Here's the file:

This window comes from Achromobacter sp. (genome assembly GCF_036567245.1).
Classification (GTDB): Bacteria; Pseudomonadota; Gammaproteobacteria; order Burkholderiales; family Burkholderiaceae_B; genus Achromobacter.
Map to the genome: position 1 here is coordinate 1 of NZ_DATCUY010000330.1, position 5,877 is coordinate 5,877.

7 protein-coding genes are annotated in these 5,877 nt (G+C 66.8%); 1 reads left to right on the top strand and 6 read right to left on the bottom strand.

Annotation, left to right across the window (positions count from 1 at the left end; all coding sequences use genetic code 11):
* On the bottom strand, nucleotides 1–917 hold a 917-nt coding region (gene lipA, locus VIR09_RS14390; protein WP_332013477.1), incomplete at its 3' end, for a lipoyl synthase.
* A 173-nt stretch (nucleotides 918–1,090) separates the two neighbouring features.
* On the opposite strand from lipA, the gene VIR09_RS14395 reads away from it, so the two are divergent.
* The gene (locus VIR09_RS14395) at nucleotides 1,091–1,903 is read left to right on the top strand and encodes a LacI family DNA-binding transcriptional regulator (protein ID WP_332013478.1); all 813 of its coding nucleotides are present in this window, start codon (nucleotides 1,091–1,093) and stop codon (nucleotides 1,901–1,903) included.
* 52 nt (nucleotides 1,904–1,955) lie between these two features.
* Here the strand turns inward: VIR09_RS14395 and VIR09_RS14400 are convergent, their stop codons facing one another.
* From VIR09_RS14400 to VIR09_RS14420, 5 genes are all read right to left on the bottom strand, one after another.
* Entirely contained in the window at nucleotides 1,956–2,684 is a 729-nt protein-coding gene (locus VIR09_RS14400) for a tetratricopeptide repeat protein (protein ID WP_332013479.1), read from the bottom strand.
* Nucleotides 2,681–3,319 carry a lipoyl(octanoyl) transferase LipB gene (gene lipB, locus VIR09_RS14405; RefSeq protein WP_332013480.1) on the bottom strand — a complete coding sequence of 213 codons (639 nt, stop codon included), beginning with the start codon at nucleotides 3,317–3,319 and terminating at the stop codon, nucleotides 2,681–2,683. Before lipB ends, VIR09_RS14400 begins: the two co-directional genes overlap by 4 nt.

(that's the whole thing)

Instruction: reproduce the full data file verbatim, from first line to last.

This window comes from Achromobacter sp. (genome assembly GCF_036567245.1).
Classification (GTDB): Bacteria; Pseudomonadota; Gammaproteobacteria; order Burkholderiales; family Burkholderiaceae_B; genus Achromobacter.
Map to the genome: position 1 here is coordinate 1 of NZ_DATCUY010000330.1, position 5,877 is coordinate 5,877.

7 protein-coding genes are annotated in these 5,877 nt (G+C 66.8%); 1 reads left to right on the top strand and 6 read right to left on the bottom strand.

Annotation, left to right across the window (positions count from 1 at the left end; all coding sequences use genetic code 11):
* On the bottom strand, nucleotides 1–917 hold a 917-nt coding region (gene lipA, locus VIR09_RS14390; protein WP_332013477.1), incomplete at its 3' end, for a lipoyl synthase.
* A 173-nt stretch (nucleotides 918–1,090) separates the two neighbouring features.
* On the opposite strand from lipA, the gene VIR09_RS14395 reads away from it, so the two are divergent.
* The gene (locus VIR09_RS14395) at nucleotides 1,091–1,903 is read left to right on the top strand and encodes a LacI family DNA-binding transcriptional regulator (protein ID WP_332013478.1); all 813 of its coding nucleotides are present in this window, start codon (nucleotides 1,091–1,093) and stop codon (nucleotides 1,901–1,903) included.
* 52 nt (nucleotides 1,904–1,955) lie between these two features.
* Here the strand turns inward: VIR09_RS14395 and VIR09_RS14400 are convergent, their stop codons facing one another.
* From VIR09_RS14400 to VIR09_RS14420, 5 genes are all read right to left on the bottom strand, one after another.
* Entirely contained in the window at nucleotides 1,956–2,684 is a 729-nt protein-coding gene (locus VIR09_RS14400) for a tetratricopeptide repeat protein (protein ID WP_332013479.1), read from the bottom strand.
* Nucleotides 2,681–3,319 carry a lipoyl(octanoyl) transferase LipB gene (gene lipB, locus VIR09_RS14405; RefSeq protein WP_332013480.1) on the bottom strand — a complete coding sequence of 213 codons (639 nt, stop codon included), beginning with the start codon at nucleotides 3,317–3,319 and terminating at the stop codon, nucleotides 2,681–2,683. Before lipB ends, VIR09_RS14400 begins: the two co-directional genes overlap by 4 nt.